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NJDEP-Bureau of Environmental Radiation

 

INFORMATION YOU SHOULD KNOW ABOUT RADON

Radon is a naturally occurring radioactive gas, which has always been a part of our environment. It's a natural decay product of uranium and is found in soil everywhere in varying concentrations. The New Jersey Department of Environmental Protection (DEP) and the United States Environmental Protection Agency (EPA) have found that radon can also be an unwelcome part of our home environment.

Radon gas can accumulate in enclosed places, such as a house, but its presence, even in high concentrations, cannot be detected by human senses because the gas is invisible and has no odor. Long term or chronic exposure to radon has been linked to lung cancer. The greater the concentration and the longer a person is exposed, the greater the risk, so all people are encouraged to reduce their exposure. However, because of its physical characteristics, the only way to detect the presence of radon gas and measure the level is by a test. So people wanting to limit their exposure must first conduct a test to determine what their exposure levels are.

In New Jersey, there is a particularly uranium-rich geological formation, called the Reading Prong, which stretches from Pennsylvania through northwestern New Jersey into Southern New York State. Testing of homes built along this geologic formation has revealed high indoor levels of radon gas. Further testing in New Jersey, beyond the Reading Prong area, has shown additional areas where homes have elevated radon levels. This has led the DEP to conclude that radon is a statewide health issue. All homeowners are encouraged to test and, if levels are elevated, residents are urged to consider remediation.

Radon can move easily through soil and tiny cracks in rock. When it reaches the surface of the soil, it disperses and is diluted to very low levels in the outdoor environment. However, when the gas moves upward through soil beneath a home, it may enter through cracks or other openings in the foundation and build up to unacceptable levels.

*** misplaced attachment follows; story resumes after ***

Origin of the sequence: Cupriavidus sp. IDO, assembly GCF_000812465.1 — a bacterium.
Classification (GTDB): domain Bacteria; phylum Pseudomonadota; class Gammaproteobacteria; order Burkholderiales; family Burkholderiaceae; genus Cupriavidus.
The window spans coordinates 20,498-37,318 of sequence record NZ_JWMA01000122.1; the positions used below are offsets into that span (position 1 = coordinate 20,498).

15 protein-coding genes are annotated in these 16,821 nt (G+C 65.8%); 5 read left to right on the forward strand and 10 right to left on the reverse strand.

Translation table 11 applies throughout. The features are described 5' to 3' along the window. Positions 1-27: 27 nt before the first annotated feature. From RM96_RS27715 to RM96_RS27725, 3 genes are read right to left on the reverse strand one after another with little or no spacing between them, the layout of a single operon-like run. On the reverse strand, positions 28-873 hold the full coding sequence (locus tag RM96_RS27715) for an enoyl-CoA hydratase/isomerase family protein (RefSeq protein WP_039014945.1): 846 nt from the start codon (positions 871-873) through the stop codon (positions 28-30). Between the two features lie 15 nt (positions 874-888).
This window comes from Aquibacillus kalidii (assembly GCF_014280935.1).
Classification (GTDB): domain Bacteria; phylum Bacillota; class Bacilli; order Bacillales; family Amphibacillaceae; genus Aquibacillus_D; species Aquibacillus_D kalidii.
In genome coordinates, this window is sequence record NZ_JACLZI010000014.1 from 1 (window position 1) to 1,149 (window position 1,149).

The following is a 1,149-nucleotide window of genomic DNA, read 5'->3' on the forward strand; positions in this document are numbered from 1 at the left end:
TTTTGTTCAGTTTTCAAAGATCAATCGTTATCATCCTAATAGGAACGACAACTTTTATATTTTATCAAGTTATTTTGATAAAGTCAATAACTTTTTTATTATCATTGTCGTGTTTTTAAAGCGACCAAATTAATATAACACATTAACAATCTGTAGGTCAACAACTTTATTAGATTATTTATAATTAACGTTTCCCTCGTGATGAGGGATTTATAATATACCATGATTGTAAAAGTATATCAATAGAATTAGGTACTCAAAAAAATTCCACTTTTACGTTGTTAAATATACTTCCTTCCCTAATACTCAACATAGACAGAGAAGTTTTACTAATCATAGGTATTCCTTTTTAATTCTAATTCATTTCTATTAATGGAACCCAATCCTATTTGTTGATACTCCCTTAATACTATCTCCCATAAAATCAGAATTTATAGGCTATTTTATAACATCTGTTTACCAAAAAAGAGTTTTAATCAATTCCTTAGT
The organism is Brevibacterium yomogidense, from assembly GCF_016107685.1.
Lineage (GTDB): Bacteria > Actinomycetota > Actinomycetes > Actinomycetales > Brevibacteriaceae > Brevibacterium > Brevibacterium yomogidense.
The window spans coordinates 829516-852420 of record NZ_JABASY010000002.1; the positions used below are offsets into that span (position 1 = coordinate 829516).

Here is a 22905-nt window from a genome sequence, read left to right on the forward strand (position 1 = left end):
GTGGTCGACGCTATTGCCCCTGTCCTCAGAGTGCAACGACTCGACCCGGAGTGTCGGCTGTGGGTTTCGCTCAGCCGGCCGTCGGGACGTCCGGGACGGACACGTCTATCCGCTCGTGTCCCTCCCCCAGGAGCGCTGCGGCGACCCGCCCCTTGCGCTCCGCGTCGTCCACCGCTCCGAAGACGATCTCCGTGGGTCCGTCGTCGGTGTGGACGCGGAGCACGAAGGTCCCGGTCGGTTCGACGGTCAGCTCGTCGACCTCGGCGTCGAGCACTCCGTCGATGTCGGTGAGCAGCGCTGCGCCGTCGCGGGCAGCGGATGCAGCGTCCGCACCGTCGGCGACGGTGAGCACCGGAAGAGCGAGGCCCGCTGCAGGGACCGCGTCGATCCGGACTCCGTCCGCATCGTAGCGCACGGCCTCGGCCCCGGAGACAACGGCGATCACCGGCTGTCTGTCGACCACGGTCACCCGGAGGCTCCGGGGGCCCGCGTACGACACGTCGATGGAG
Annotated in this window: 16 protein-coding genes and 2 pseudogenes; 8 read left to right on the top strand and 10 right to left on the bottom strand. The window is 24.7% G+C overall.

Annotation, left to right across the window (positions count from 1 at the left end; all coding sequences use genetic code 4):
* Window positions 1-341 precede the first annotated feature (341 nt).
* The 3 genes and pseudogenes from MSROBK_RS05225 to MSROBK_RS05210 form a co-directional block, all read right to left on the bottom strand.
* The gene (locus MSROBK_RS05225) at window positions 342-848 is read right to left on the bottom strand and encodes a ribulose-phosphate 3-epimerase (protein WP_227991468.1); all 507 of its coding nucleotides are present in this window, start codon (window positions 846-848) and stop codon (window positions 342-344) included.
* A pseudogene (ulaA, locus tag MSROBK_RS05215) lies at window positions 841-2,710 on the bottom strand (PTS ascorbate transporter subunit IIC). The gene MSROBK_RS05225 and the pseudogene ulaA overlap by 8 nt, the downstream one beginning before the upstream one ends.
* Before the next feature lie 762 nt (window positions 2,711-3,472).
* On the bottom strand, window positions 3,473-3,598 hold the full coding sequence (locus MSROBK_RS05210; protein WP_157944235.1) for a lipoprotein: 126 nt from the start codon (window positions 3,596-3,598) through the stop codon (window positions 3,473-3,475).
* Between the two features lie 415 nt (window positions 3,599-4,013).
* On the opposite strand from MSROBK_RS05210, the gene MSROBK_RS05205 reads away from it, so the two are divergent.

Slight differences between indoor and outdoor pressure can affect the rate at which radon enters the home. Reduced indoor pressure draws the gas through any cracks and openings. This lower indoor pressure may be caused by open windows on the downwind side of the house, operation of kitchen or exhaust fans, and the use of air by furnaces and other large appliances. The fact that air in a house is often warmer than the surrounding air and tends to rise can also cause reduced indoor pressure. Another means of entrance for the gas is water supplies, particularly underground wells. However, the levels in water supplies in New Jersey are usually not high enough to present a significant risk by themselves. Also, public water supplies usually undergo a great amount of agitation and aeration during treatment, which releases the radon gas before it reaches any residence.

The higher the levels of radon gas in a home, the greater the amount inhaled. Just as radon is produced from the decay of radioactive materials, it further decays producing new radioactive materials in the form of solids. These radon decay products can attach to other particles, such as dust and cigarette smoke, which can be inhaled and become trapped in the lungs where they emit radiation. These decay products can damage lung tissue and increase the risk of developing lung cancer. The risk of lung cancer from a given exposure to radon is greater for a smoker than a non-smoker.

Lung cancer is the only known health effect linked to radon exposure at this time. The EPA estimates that between 15,000 and 22,000 of the 125,000 annual deaths from lung cancer may be attributable to radon exposure. In New Jersey, of the annual 4,700 lung cancer deaths, as many as 140-250 may be associated with radon exposure. These estimates of cancer risk from radon exposure are less than those caused by smoking, but are far greater than the number of cancers estimated to occur as a result of exposure to other environmental hazards, such as toxic chemicals in drinking water or pesticide residues on food.

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